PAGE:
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The Fight to Make Austin the State Capitol - And Keep It That Way

Filipa Rodriques/KUT News

Hard to imagine a city other than Austin as the capital of Texas, right? According to Austin author and historian (and doctor) Jeff Kerr, Austin's status as the capital city –  and just a city at all – was in peril several times after Texas declared its independence in 1836.

Kerr's new book Seat of Empire: The Embattled Birth of Austin, Texas chronicles the chain of events that led to the establishment of Austin – both as a city and the state capital. Kerr didn't call the founding embattled for nothing; there were plenty of turf wars over where to place the capital. (Houston? Austin? Washington on the Brazos?) And once a site was found, those battles didn’t calm down: Anyone who's tried to dig into the dirt around Austin knows that our rocky soil can get in the way of planting and building. Those early settlers had a tough time getting Austin up and running.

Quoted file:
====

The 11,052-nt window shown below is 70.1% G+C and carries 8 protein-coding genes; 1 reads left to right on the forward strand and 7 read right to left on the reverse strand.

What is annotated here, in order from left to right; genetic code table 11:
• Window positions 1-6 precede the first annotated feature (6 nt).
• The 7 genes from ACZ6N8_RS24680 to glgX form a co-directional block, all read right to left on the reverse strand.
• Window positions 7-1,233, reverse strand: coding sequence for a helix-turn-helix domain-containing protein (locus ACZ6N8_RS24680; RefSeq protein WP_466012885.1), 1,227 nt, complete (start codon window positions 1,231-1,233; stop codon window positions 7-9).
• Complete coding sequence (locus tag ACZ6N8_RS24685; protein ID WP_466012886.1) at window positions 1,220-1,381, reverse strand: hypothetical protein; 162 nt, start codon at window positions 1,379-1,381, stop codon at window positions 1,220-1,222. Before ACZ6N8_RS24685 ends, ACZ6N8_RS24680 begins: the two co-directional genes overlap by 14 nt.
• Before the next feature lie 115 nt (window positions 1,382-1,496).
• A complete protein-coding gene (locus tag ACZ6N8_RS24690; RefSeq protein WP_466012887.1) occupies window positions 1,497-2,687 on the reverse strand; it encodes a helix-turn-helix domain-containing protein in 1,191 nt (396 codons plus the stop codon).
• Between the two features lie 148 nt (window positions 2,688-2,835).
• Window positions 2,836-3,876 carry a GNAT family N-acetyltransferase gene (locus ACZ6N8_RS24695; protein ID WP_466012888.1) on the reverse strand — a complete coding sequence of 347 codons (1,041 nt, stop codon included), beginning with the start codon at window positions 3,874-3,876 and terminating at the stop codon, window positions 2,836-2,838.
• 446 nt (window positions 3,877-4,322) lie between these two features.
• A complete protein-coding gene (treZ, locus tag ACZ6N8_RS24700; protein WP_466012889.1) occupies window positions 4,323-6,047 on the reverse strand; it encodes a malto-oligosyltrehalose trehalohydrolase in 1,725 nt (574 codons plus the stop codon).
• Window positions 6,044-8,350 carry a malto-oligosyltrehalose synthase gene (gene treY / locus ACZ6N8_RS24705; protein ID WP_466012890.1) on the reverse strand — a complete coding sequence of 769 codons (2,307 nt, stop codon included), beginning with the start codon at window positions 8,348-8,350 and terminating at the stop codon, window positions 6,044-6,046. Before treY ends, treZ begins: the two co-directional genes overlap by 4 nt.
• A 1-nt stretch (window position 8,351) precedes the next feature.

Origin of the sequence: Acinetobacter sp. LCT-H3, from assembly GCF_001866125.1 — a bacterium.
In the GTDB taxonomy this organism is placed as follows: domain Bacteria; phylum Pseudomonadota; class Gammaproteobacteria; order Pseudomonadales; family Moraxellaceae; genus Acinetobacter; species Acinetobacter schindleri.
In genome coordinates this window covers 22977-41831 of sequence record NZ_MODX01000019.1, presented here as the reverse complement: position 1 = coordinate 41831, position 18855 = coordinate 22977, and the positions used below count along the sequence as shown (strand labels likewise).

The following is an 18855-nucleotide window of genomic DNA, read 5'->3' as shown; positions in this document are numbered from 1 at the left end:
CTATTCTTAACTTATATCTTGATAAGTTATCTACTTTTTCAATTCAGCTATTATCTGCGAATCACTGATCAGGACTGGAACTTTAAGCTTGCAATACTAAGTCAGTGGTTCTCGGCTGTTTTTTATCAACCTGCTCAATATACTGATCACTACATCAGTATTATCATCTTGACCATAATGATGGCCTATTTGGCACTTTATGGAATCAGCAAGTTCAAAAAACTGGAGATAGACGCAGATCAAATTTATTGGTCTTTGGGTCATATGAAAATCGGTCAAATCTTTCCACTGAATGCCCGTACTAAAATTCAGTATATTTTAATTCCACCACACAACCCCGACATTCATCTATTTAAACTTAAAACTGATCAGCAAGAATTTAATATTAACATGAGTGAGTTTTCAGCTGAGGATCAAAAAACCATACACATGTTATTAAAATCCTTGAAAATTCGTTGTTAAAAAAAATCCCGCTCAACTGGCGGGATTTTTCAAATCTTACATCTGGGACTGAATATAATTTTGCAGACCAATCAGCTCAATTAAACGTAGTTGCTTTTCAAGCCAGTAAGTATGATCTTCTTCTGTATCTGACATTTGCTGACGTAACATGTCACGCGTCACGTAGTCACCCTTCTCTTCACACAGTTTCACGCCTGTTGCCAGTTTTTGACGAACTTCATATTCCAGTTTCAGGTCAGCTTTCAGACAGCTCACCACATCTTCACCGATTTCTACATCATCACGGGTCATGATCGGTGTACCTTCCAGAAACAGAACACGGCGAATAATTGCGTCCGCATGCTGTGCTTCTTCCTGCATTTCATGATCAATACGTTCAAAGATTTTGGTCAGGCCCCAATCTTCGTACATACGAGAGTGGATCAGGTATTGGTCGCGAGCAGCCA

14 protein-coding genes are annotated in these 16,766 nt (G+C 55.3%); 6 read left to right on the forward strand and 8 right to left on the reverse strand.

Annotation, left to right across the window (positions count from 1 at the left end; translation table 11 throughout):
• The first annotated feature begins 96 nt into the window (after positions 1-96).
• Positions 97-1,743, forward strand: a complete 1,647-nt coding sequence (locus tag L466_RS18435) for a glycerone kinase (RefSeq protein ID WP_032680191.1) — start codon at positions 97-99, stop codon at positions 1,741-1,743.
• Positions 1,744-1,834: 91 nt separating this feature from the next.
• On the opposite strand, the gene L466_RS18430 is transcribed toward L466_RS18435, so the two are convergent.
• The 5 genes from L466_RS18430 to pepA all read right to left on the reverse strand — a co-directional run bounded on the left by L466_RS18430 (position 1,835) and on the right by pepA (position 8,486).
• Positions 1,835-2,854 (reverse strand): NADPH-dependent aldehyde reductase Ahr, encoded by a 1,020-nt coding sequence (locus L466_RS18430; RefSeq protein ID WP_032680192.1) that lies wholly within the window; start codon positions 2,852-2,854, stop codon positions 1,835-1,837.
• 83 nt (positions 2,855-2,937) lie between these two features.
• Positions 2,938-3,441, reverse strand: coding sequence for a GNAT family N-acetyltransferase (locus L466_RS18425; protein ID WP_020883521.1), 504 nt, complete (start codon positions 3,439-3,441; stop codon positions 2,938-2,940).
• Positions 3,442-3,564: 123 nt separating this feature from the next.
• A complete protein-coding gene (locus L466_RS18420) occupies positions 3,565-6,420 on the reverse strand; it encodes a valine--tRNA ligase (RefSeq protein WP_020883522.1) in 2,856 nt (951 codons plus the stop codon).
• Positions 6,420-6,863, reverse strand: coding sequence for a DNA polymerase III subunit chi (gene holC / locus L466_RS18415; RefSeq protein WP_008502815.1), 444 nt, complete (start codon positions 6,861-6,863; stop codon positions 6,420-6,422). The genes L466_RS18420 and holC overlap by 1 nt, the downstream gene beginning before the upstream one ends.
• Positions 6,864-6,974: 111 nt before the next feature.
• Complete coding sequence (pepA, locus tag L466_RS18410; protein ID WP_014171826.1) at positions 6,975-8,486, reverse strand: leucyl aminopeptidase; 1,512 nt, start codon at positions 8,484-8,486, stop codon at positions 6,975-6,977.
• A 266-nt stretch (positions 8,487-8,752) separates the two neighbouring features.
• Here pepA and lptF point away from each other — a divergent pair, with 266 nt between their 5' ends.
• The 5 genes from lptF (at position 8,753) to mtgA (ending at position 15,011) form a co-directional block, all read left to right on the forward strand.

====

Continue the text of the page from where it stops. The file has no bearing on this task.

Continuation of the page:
Kerr describes what greeted those who first cast their gazes upon the city then known as Waterloo; they were in for a bit of a surprise later when Austin did not live up to its green and lush first-blush appearance. He also gives one example of the precarious road Austin traveled to put down roots as a city and suitable capital – the fight over Texas’ archives almost forced the government out of the city.

Listen to KUT’s interview with Kerr in the audio player above; below, view a trailer for Kerr’s Seat of Empire:

Jennifer Stayton is the local host for NPR's "Morning Edition" on KUT. Got a tip? Email her at Follow her on X @jenstayton.
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